Inside the Bulgarian town that cashed in on Britain’s biggest benefits fraud

Sliven, located in the foothills of the Balkan mountains, was recently discovered as the epicentre of a benefits fraud
Sliven, located in the foothills of the Balkan mountains, was recently discovered as the epicentre of a benefits fraud - Geoff Pugh

Locals call Sliven, a small Bulgarian town in the foothills of the Balkan mountains, the “windy town”. And for some of its residents, the wind has been blowing in a particularly favourable direction.

Once a prosperous place built on the proceeds of the textile trade, it had become increasingly dilapidated and down on its luck in the decades after the dissolution of the Soviet Union.

That is until four years ago, when its fortunes mysteriously changed for the better. Few could have guessed why at the time, but it now turns out the city –  some 1,700 miles from London – was at the epicentre of the biggest benefits fraud Britain has ever seen.

This week, five Bulgarian nationals – Galina Nikolova, 38, Stoyan Stoyanov, 27, Tsvetka Todorova, 52, Gyunesh Ali, 33, and Patritsia Paneva, 26 – were sentenced to a combined total of 25 years and five months in prison for stealing more than £50 million from the British taxpayer.

Patritsia Paneva, Gyunesh Ali, and Tsvetka Todorova, all pleaded guilty to fraud
Patritsia Paneva, Gyunesh Ali, and Tsvetka Todorova, all pleaded guilty to fraud

Over a four-and-a-half-year period, the gang ran a fraud operation on an “extraordinarily large scale” out of premises in Wood Green, north London. From there, they recruited “customers” residing in towns and cities in Bulgaria who fraudulently claimed to be living or working in the UK in order to receive Universal Credit payments, some totalling thousands of pounds.

It is thanks to Vassil Panayotov, a lone inspecting officer belonging to the Bulgarian organised crime force’s outpost in Sliven, that the group were eventually caught. In 2020, as the world confronted the menace of the Covid pandemic and Bulgaria locked down, Panayotov noticed that a suspicious number of locals in the town were newly wealthy and “living like barons”.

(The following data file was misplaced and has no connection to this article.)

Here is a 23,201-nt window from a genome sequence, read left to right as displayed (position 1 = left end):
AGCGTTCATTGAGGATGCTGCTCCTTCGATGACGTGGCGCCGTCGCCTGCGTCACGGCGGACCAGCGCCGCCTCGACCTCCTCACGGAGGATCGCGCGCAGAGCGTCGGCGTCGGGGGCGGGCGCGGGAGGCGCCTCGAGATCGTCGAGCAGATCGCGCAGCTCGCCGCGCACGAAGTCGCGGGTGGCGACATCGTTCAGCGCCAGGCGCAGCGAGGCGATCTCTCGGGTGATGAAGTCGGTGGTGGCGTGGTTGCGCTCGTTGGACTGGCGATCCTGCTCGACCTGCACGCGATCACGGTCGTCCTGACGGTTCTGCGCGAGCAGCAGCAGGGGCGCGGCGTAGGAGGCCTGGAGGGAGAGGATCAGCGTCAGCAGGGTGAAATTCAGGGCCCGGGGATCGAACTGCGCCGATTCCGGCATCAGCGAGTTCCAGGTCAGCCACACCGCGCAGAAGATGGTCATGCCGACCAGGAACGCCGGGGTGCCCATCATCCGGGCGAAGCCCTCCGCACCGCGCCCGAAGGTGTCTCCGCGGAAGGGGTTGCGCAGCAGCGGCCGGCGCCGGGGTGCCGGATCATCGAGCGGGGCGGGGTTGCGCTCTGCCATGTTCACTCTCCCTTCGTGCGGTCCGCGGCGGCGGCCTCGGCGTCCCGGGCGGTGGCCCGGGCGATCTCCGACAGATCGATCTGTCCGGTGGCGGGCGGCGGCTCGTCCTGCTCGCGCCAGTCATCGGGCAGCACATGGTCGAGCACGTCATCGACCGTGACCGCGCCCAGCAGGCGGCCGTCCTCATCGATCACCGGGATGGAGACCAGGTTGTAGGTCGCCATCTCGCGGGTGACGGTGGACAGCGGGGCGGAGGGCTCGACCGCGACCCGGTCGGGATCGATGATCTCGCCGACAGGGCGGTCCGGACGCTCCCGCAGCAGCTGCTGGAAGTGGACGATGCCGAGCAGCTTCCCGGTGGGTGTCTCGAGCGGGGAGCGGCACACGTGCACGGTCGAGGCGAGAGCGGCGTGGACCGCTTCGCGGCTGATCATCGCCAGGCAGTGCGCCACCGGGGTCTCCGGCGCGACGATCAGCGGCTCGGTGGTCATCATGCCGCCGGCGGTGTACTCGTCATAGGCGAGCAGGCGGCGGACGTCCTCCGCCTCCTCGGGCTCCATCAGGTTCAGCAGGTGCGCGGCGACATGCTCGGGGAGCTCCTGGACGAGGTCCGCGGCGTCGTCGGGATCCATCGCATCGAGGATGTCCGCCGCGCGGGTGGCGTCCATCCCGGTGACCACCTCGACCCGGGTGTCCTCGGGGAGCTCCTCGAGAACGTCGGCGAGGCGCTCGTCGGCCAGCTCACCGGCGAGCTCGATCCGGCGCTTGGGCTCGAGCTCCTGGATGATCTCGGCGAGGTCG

Local officials operating in Sliven today report the same, noting an influx of wealth in recent years that has brought with it new-build properties, sports cars and a growing number of casinos.

One told The Telegraph on May 30 of having a “huge impression of how the standard of living had increased”. People who had been living in “poverty”, he said, were suddenly living in “extreme luxury.”

“They saw cash and were eager to spend it… on parties for 100, 200 guests, houses, luxury cars,” the local official said.

The Wood Green gang’s fraud was effectively a pyramid scheme, with its leaders at the top, an unspecified number of lower-ranking associates in the middle, helping them find suitable candidates, and the thousands of people who provided their personal information in exchange for benefits at the bottom.

Those who allegedly benefited most in Sliven were the “fixers” in the middle, who the local official says were investing in property, vehicles and gold. “Most people who were [targeted] didn’t even realise they were part of a criminal organisation,” he says. “They were caught by the simple question: “Do you want £2,000 a month?”

When the ringleaders were caught, many of those involved in the scheme said they had been unwittingly implicated in – and benefited from – the fraud, the local official claims.